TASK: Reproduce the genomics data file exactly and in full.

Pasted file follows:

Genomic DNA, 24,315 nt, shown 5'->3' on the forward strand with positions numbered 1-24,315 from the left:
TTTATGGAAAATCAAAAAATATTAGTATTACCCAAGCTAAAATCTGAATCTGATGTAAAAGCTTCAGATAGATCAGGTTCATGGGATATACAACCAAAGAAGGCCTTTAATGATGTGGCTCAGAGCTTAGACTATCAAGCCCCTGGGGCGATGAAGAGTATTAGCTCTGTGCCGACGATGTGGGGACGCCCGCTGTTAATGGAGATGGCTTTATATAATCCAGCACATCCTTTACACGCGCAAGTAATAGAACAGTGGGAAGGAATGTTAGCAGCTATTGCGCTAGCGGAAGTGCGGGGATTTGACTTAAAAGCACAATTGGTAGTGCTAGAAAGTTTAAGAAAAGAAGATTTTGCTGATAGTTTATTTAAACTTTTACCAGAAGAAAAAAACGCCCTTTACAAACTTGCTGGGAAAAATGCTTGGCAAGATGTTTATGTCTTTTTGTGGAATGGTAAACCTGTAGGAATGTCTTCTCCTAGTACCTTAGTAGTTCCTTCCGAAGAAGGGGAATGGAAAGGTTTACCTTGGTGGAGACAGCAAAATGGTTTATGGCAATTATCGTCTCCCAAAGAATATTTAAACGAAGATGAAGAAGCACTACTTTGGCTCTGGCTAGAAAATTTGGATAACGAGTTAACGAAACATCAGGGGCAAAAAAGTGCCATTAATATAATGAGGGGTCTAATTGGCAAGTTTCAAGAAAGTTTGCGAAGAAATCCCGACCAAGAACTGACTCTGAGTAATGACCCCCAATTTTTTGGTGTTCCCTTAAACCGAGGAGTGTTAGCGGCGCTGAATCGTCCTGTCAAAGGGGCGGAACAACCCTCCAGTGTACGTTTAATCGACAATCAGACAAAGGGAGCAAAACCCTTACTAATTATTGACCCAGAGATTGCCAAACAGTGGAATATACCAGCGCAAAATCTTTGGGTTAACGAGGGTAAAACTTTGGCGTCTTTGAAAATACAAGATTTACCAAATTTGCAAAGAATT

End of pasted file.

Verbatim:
Genomic DNA, 24,315 nt, shown 5'->3' on the forward strand with positions numbered 1-24,315 from the left:
TTTATGGAAAATCAAAAAATATTAGTATTACCCAAGCTAAAATCTGAATCTGATGTAAAAGCTTCAGATAGATCAGGTTCATGGGATATACAACCAAAGAAGGCCTTTAATGATGTGGCTCAGAGCTTAGACTATCAAGCCCCTGGGGCGATGAAGAGTATTAGCTCTGTGCCGACGATGTGGGGACGCCCGCTGTTAATGGAGATGGCTTTATATAATCCAGCACATCCTTTACACGCGCAAGTAATAGAACAGTGGGAAGGAATGTTAGCAGCTATTGCGCTAGCGGAAGTGCGGGGATTTGACTTAAAAGCACAATTGGTAGTGCTAGAAAGTTTAAGAAAAGAAGATTTTGCTGATAGTTTATTTAAACTTTTACCAGAAGAAAAAAACGCCCTTTACAAACTTGCTGGGAAAAATGCTTGGCAAGATGTTTATGTCTTTTTGTGGAATGGTAAACCTGTAGGAATGTCTTCTCCTAGTACCTTAGTAGTTCCTTCCGAAGAAGGGGAATGGAAAGGTTTACCTTGGTGGAGACAGCAAAATGGTTTATGGCAATTATCGTCTCCCAAAGAATATTTAAACGAAGATGAAGAAGCACTACTTTGGCTCTGGCTAGAAAATTTGGATAACGAGTTAACGAAACATCAGGGGCAAAAAAGTGCCATTAATATAATGAGGGGTCTAATTGGCAAGTTTCAAGAAAGTTTGCGAAGAAATCCCGACCAAGAACTGACTCTGAGTAATGACCCCCAATTTTTTGGTGTTCCCTTAAACCGAGGAGTGTTAGCGGCGCTGAATCGTCCTGTCAAAGGGGCGGAACAACCCTCCAGTGTACGTTTAATCGACAATCAGACAAAGGGAGCAAAACCCTTACTAATTATTGACCCAGAGATTGCCAAACAGTGGAATATACCAGCGCAAAATCTTTGGGTTAACGAGGGTAAAACTTTGGCGTCTTTGAAAATACAAGATTTACCAAATTTGCAAAGAATT